Instructables
Picture of Sears Radial Arm Saw--Homemade Table Clamp
On a radial arm saw part of the table is bolted to the mounting rails under the table.  But, the fence and the back portion of the table are loose until clamped against the edge of the main portion of the table.  Since posting my guide to the radial arm saw, several have mentioned they recently acquired a Sears Craftsman radial arm saw vintage 1970s.  The table clamp for holding the fence and the back table in place was pathetic on some of these saw.  This Instructable will show how to make a very good table clamp very simply and very inexpensively.  The photo gives you a good clue as to what I have in mind.  This Instructable will be useful to anyone who needs a good replacement for missing, or poorly designed table clamps.
 
Remove these adsRemove these ads by Signing Up

Step 1: The way it should be

Picture of The way it should be
Shown are two table clamps traditionally used on radial arm saws of all makes.  I ordered these through a Sears parts depot less than a year after buying my saw.  Parts for Sears Craftsman radial arm saws are often available on eBay.  You may be able to find some there.  You could always try to get them through a Sears parts depot. 

Step 2: What came on my saw

Picture of What came on my saw
In some sort of economy move, my saw came with a square steel washer on each side instead of machined screw clamps of the type seen in the previous step's photo.  It was practically worthless and did not hold the back table or the fence securely. 
rimar20003 years ago
Very good idea, Phil.

I need something like that to not deal with rubber bands every time I glue two or more tables by its edges. I could do something like this, directly on the workbench. I could make two rows of holes all along the table, to insert into them turned wooden 12mm bars, or maybe metal threaded rods 1/4 inch that serve as a stop on both ends of the board, lifting them when be needed, leveled when not.
Phil B (author)  rimar20003 years ago
You are correct, Osvaldo. I have seen wooden wedges used before when clamping for the assembly of panels or table tops. It would help you to use two identical wedges pointing in opposite directions so their outer edges remain parallel. Peg holes in your workbench would make this versatile for gluing many different sizes of panels. I manage in this application with one wedge because the square wooden block can pivot.
fretted Phil B1 year ago
I'm with ya i'm not giving up my saw i worked to hard on it to keep it nice I only use it once in a while any way most of the time i incorporate the compound miter it does the trick my saw was made mid 60's it had no bed the swivel mechanism was locked up as well as the angle compound mechanism and they put a regular lights witch on top where the toggle switch should have been i still have the light switch in place it works ok but the plate that holds the original toggle is gone so i may retrofit something later on right now it works fine .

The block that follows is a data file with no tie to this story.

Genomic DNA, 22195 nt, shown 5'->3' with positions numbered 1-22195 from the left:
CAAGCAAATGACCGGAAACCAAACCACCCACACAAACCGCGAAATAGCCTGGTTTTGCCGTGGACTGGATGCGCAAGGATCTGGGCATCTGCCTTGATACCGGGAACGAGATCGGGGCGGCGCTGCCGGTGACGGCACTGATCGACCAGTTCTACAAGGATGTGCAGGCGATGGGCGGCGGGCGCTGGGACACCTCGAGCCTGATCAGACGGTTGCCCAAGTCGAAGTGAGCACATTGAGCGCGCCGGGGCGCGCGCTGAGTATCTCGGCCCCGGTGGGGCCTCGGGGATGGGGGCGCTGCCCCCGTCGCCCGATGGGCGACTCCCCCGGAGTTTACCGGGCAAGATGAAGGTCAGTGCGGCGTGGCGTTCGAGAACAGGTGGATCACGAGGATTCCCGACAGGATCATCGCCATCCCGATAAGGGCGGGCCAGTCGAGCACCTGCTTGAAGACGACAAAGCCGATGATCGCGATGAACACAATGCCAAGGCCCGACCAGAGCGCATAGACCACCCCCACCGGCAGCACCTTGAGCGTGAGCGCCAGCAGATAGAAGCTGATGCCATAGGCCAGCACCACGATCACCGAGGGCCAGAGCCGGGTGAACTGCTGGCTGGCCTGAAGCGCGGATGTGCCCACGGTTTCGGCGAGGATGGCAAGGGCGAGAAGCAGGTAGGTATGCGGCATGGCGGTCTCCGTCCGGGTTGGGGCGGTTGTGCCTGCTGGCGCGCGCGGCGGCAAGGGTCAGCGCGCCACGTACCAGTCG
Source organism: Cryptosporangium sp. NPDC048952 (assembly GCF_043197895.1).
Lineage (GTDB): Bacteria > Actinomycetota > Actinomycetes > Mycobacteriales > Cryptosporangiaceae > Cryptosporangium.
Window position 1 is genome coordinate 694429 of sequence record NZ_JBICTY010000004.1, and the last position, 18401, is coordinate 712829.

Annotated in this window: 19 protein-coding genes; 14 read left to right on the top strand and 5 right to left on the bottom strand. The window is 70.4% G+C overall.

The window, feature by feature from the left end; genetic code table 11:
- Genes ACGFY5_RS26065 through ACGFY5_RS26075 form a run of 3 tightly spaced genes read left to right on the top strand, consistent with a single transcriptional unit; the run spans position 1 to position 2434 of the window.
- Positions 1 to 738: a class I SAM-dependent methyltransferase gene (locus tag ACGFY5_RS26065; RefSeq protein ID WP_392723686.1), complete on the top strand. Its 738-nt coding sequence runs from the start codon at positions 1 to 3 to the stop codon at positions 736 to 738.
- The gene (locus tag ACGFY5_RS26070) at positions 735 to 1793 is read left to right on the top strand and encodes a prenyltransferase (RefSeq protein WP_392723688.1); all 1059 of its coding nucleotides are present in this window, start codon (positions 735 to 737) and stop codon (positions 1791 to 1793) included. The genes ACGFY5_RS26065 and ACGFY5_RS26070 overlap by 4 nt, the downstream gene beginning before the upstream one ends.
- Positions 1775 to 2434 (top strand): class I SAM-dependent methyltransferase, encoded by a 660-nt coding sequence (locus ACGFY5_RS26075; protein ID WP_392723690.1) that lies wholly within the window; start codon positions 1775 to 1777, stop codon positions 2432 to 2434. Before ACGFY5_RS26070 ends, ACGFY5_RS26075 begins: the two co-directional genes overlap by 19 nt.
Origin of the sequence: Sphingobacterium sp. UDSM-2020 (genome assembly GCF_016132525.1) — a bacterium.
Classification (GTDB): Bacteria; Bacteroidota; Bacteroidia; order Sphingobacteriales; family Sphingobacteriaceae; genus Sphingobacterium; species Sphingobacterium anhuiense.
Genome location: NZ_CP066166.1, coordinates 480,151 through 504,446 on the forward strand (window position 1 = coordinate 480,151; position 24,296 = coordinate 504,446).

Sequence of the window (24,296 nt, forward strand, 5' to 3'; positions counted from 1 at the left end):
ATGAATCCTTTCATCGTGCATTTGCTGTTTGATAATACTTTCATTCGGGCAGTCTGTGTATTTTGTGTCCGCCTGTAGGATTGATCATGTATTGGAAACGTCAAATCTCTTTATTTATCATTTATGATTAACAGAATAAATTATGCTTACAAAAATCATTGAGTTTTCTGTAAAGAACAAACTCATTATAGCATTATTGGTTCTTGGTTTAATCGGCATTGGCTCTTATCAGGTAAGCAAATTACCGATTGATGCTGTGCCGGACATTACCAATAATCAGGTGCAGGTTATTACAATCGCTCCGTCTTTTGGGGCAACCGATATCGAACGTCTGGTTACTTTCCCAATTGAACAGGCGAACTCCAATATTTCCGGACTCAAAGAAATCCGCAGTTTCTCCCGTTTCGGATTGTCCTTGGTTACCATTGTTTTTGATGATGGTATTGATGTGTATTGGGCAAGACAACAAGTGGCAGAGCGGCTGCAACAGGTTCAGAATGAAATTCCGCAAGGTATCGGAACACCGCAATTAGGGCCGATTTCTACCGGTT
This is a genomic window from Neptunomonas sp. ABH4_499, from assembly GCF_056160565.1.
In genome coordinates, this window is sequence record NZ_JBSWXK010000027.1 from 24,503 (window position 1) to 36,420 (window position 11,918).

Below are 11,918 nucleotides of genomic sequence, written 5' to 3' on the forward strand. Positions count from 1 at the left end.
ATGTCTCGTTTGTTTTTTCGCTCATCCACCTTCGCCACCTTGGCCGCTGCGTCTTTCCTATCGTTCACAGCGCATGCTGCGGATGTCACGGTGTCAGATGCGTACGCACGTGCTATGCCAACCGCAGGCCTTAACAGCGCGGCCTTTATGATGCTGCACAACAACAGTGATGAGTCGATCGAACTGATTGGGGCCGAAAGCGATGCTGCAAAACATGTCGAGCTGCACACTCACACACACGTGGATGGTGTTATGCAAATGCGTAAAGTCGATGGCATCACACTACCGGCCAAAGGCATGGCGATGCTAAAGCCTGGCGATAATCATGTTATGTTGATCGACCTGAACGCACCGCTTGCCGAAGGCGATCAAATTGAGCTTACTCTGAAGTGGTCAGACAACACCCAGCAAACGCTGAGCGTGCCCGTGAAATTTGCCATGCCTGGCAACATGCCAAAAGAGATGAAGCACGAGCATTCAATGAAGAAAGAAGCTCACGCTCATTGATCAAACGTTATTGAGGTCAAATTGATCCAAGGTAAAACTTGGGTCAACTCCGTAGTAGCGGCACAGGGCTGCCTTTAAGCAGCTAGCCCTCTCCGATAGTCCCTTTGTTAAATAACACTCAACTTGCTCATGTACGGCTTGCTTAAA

I have to admit that spinning open blade is intimidating you could lose a digit or two if you aren't paying attention to what you are doing .
Phil B (author)  fretted1 year ago
There is a video to accompany the recall information. The video shows the operator's hand planted firmly on the saw table right in the path of a crosscut. Even one of America's Dumbest Criminals would not be so stupid as to put his hand in front of the blade's path.

Keep some watch on eBay. Frequently someone is parting out one of these saws. You might be able to find the missing part.
fretted Phil B1 year ago
Lol my wife runs from the shop when i start up the saws it's funny they scare her the idea of a sharp spinning blade makes her blood run cold but she sure loves the stuff i build she say's shedon't understand how guys can get their fingers within a few inches of something that scary i told her it's because were manly men not scared of losing limb to do what we love .

But truth be told were more carecul with a spinning saw blade than anything else we operate safety first i narrowed it down to the sound that she really don't like and she has gotten to know thesounds of different densities of woods when i cut them it's funny what you can learn by just hearing without seeing .but i'm off subject .

I'm going to take pics of my table soon and post them here it's just another idea with no protruding metal and i don't have to deal with wedges or clamps ! i do use wedges to glue table tops together though they work great almost better than my clamps !
fretted1 year ago
Great Ible

I have the exact same saw i used a solid sheet of plywood and routed a 3/4 groove along the back for the fence and straight edge glued blocks and cross drilled the blocks through the base so no metal is protruding through the top of the saw table i only use this saw once in a while but when i do i'm happy to have it one of the best 25 dollar junk buys i ever made !
Phil B (author)  fretted1 year ago
You did wonderfully to get one of these saws for $25. You may hear there is a recall on them for a safety guard over the exposed blade. However, the saws made in 1972 and before are too old for the new guard. Officially, we are supposed to cut the electrical cord and mail the 60 pound motor to Emerson electric for a $100 refund. I say, "No thanks." I will simply keep my hands a safe distance from the spinning blade.
Thanks, Phil...

Luckily, mine has the table clamps.
Holding so far...